Body went on to perform a series of poignant tunes, along with his talented four-piece band, including Underneath the Apple Trees, about being hopeful about finding love, Bob Marley, about staying cool, and The Porch, about seeking forgiveness after a romantic blow-out.

The B.C.-born singer admitted he was having a hard time being upbeat, since he buried his dog Boo just three days ago. “These little four-legged little creatures get a part of your heart and don’t let go.”

“I love you!” shouted a supportive fan, prompting a smiling Brody to respond, “I love you too!”

He managed to quicken the tempo for light-hearted covers of Tom Petty’s Yer So Bad and Bob Marley’s Three Little Birds (Don’t Worry).

And Brody delivered rousing renditions of his rollicking Maritime-flavoured hit, It’s Friday, and his tongue-in-cheek comical ditty That’s Your Cousin, about “not swimming in the same gene pool.”

His energetic Roll That Barrel tune got Brody stomping his foot to the beat. And fans sang along to Dirt Road Scholar and Little Yellow Blanket, and tapped their toes to People Know You By Your First Name.

By the time Brody ended the concert with his encore performance of Nowhere U.S.A., a few audience members had been step dancing at the back of the Centrium.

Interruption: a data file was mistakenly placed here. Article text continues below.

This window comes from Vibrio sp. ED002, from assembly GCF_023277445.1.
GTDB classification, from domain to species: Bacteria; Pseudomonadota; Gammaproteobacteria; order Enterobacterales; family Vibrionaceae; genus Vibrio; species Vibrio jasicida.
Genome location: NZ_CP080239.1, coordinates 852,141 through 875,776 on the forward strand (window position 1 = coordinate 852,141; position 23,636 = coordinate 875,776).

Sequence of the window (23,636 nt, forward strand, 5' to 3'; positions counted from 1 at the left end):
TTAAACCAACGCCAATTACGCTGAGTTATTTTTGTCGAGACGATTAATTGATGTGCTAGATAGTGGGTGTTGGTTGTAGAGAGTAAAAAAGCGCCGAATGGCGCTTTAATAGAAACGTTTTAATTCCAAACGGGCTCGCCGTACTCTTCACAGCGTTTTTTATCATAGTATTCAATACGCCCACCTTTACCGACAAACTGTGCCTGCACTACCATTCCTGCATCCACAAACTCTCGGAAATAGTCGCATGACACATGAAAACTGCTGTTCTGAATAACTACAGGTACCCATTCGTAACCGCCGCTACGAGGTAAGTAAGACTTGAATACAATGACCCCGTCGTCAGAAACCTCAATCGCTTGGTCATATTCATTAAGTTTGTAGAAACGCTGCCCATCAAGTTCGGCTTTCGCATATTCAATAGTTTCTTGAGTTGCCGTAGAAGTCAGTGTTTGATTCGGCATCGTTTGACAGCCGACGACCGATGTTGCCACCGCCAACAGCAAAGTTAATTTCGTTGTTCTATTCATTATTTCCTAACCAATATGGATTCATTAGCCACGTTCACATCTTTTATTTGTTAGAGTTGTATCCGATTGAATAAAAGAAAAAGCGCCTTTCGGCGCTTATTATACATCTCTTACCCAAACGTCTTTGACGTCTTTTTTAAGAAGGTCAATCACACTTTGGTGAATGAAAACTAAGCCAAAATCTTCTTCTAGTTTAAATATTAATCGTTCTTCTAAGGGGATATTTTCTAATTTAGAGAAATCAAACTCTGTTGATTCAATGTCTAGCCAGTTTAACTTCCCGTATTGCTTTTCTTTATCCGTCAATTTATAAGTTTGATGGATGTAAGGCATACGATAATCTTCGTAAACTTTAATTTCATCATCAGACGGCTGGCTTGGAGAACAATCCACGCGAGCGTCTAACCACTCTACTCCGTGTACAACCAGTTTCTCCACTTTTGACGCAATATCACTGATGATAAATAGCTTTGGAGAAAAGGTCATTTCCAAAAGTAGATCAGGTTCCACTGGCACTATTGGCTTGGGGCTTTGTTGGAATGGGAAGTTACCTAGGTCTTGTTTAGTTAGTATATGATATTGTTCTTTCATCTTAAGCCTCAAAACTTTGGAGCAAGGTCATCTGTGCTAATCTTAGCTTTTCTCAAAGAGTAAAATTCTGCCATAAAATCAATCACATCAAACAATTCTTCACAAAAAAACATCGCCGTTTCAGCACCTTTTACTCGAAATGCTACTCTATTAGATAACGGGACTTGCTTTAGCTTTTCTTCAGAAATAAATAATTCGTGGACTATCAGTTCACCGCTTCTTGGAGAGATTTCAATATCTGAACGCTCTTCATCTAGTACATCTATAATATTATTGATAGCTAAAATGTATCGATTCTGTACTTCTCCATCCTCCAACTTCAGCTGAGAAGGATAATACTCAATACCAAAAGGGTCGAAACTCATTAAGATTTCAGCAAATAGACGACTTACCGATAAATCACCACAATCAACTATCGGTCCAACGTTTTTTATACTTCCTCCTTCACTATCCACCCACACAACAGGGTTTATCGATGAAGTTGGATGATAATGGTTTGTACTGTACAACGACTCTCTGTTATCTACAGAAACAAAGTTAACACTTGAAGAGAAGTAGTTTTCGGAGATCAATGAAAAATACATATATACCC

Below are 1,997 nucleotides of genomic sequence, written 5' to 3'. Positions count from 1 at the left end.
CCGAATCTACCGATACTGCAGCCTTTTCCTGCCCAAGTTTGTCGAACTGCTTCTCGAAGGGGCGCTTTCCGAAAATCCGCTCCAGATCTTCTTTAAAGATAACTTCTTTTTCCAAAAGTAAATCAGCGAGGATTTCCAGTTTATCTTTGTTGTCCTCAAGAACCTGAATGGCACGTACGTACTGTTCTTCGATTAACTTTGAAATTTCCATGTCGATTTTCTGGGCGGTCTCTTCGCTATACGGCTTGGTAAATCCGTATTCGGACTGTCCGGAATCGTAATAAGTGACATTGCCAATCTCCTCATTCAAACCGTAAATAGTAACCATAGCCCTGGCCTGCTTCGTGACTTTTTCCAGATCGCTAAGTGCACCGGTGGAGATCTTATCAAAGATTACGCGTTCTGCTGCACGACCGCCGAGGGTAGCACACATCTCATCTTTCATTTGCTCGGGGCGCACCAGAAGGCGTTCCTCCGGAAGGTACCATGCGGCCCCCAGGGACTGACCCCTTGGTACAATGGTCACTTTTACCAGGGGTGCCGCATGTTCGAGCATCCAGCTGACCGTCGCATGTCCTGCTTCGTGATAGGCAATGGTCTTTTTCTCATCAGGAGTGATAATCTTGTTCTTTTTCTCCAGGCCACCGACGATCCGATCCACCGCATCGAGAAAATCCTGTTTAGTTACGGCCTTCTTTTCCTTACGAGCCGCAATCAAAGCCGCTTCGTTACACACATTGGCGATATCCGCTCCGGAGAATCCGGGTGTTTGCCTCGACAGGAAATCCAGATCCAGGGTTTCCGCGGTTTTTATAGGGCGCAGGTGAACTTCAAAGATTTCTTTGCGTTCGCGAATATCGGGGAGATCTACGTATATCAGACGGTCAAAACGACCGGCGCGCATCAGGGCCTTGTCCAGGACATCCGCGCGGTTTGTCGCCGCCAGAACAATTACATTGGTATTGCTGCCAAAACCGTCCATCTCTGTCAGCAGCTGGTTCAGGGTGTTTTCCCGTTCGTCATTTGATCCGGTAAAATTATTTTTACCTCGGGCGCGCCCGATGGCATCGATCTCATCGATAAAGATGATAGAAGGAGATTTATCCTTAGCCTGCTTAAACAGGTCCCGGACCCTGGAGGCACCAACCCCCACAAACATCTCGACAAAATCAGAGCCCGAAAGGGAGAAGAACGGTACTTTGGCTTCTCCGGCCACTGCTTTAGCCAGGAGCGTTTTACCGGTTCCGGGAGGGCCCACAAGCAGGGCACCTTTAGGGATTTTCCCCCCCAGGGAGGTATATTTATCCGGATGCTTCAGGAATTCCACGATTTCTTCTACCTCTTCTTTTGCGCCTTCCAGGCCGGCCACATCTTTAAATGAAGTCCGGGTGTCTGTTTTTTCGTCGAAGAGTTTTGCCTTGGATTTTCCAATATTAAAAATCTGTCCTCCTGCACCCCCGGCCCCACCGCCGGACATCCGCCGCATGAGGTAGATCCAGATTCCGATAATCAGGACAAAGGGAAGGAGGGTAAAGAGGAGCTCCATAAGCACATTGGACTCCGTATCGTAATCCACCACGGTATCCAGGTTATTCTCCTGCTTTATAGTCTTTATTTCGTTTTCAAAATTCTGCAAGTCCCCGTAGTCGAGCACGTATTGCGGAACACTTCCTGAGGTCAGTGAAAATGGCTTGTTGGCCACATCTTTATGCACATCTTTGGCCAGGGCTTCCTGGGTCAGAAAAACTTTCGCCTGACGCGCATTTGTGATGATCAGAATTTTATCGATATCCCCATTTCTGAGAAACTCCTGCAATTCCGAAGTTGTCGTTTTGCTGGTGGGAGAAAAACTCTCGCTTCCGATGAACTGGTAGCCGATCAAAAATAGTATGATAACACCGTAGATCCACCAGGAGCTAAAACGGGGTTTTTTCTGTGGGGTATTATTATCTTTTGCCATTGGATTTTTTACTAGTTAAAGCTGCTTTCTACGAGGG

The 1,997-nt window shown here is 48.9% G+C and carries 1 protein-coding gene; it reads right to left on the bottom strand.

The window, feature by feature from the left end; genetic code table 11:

Not bad for a guy who didn’t think he had much ‘upbeat’ in him.

lmichelin@bprda.wpengine.com

Get local stories you won't find anywhere else right to your inbox.
Sign up here

Just Posted

Ben King scores for the Red Deer Rebels during the third period of a Western Hockey League game against the Calgary Hitmen at the Westerner Park Centrium Saturday. (Photo by Rob Wallator/Red Deer Rebels)
Rebels complete comeback to pick up first win of season

Rebels 3 Hitmen 2 (OT) The Red Deer Rebels were able to… Continue reading

A health-care worker prepares a dose of the Pfizer-BioNTech COVID-19 vaccine at a UHN COVID-19 vaccine clinic in Toronto on Thursday, January 7, 2021. THE CANADIAN PRESS/Nathan Denette
Red Deer dips below 300 active COVID-19 cases

The number of active COVID-19 cases in Red Deer continued to drop… Continue reading

Lyn Radford, 2019 Canada Winter Games board chair, was named 2020 Sport Event Volunteer of the Year at the Prestige Awards. (File photo by Advocate staff)
WATCH: Lyn Radford wins award for volunteer efforts

The board chair of the 2019 Canada Winter Games in Red Deer… Continue reading

Mount Pearl Senior High in Mount Pearl, N.L., remains closed on Wednesday, March 3, 2021. The provincial health authority says there were 185 cases at 22 schools, including 145 infections among staff and students of one high school in Mount Pearl that was an early epicentre of the outbreak. THE CANADIAN PRESS/Paul Daly
In Newfoundland and Labrador, three ingredients made for explosive COVID-19 outbreak

ST. JOHN’S, N.L. — With her classes, three part-time jobs and a… Continue reading